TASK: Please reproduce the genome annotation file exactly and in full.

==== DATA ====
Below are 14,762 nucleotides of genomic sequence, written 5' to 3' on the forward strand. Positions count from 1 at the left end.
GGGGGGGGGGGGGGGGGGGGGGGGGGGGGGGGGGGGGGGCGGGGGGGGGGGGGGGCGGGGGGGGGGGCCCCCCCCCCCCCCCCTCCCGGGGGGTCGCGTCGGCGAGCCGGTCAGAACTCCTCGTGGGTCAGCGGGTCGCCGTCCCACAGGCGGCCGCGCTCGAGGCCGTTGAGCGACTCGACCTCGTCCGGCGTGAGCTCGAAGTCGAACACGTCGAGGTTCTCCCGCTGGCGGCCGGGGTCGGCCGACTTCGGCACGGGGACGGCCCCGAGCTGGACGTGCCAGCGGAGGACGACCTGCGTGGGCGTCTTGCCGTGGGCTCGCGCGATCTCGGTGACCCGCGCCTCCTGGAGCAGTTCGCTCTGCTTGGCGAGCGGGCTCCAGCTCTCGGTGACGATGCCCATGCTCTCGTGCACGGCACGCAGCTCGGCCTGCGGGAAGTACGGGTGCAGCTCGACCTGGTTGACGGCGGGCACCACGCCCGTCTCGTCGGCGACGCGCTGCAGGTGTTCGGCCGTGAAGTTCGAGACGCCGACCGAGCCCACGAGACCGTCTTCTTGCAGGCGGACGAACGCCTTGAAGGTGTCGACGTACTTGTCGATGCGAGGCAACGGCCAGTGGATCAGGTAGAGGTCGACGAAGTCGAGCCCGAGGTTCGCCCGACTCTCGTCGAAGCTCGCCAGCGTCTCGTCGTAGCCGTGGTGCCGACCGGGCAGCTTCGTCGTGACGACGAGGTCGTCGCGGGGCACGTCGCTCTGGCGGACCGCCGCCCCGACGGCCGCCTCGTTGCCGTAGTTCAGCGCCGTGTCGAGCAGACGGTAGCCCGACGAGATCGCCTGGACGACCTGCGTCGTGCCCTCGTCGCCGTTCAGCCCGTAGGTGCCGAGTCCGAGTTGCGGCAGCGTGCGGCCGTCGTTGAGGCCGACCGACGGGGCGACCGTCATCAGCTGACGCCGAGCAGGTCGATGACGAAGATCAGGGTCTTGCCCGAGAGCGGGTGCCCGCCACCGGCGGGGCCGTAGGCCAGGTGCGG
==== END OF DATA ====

Below are 14,762 nucleotides of genomic sequence, written 5' to 3' on the forward strand. Positions count from 1 at the left end.
GGGGGGGGGGGGGGGGGGGGGGGGGGGGGGGGGGGGGGGCGGGGGGGGGGGGGGGCGGGGGGGGGGGCCCCCCCCCCCCCCCCTCCCGGGGGGTCGCGTCGGCGAGCCGGTCAGAACTCCTCGTGGGTCAGCGGGTCGCCGTCCCACAGGCGGCCGCGCTCGAGGCCGTTGAGCGACTCGACCTCGTCCGGCGTGAGCTCGAAGTCGAACACGTCGAGGTTCTCCCGCTGGCGGCCGGGGTCGGCCGACTTCGGCACGGGGACGGCCCCGAGCTGGACGTGCCAGCGGAGGACGACCTGCGTGGGCGTCTTGCCGTGGGCTCGCGCGATCTCGGTGACCCGCGCCTCCTGGAGCAGTTCGCTCTGCTTGGCGAGCGGGCTCCAGCTCTCGGTGACGATGCCCATGCTCTCGTGCACGGCACGCAGCTCGGCCTGCGGGAAGTACGGGTGCAGCTCGACCTGGTTGACGGCGGGCACCACGCCCGTCTCGTCGGCGACGCGCTGCAGGTGTTCGGCCGTGAAGTTCGAGACGCCGACCGAGCCCACGAGACCGTCTTCTTGCAGGCGGACGAACGCCTTGAAGGTGTCGACGTACTTGTCGATGCGAGGCAACGGCCAGTGGATCAGGTAGAGGTCGACGAAGTCGAGCCCGAGGTTCGCCCGACTCTCGTCGAAGCTCGCCAGCGTCTCGTCGTAGCCGTGGTGCCGACCGGGCAGCTTCGTCGTGACGACGAGGTCGTCGCGGGGCACGTCGCTCTGGCGGACCGCCGCCCCGACGGCCGCCTCGTTGCCGTAGTTCAGCGCCGTGTCGAGCAGACGGTAGCCCGACGAGATCGCCTGGACGACCTGCGTCGTGCCCTCGTCGCCGTTCAGCCCGTAGGTGCCGAGTCCGAGTTGCGGCAGCGTGCGGCCGTCGTTGAGGCCGACCGACGGGGCGACCGTCATCAGCTGACGCCGAGCAGGTCGATGACGAAGATCAGGGTCTTGCCCGAGAGCGGGTGCCCGCCACCGGCGGGGCCGTAGGCCAGGTGCGG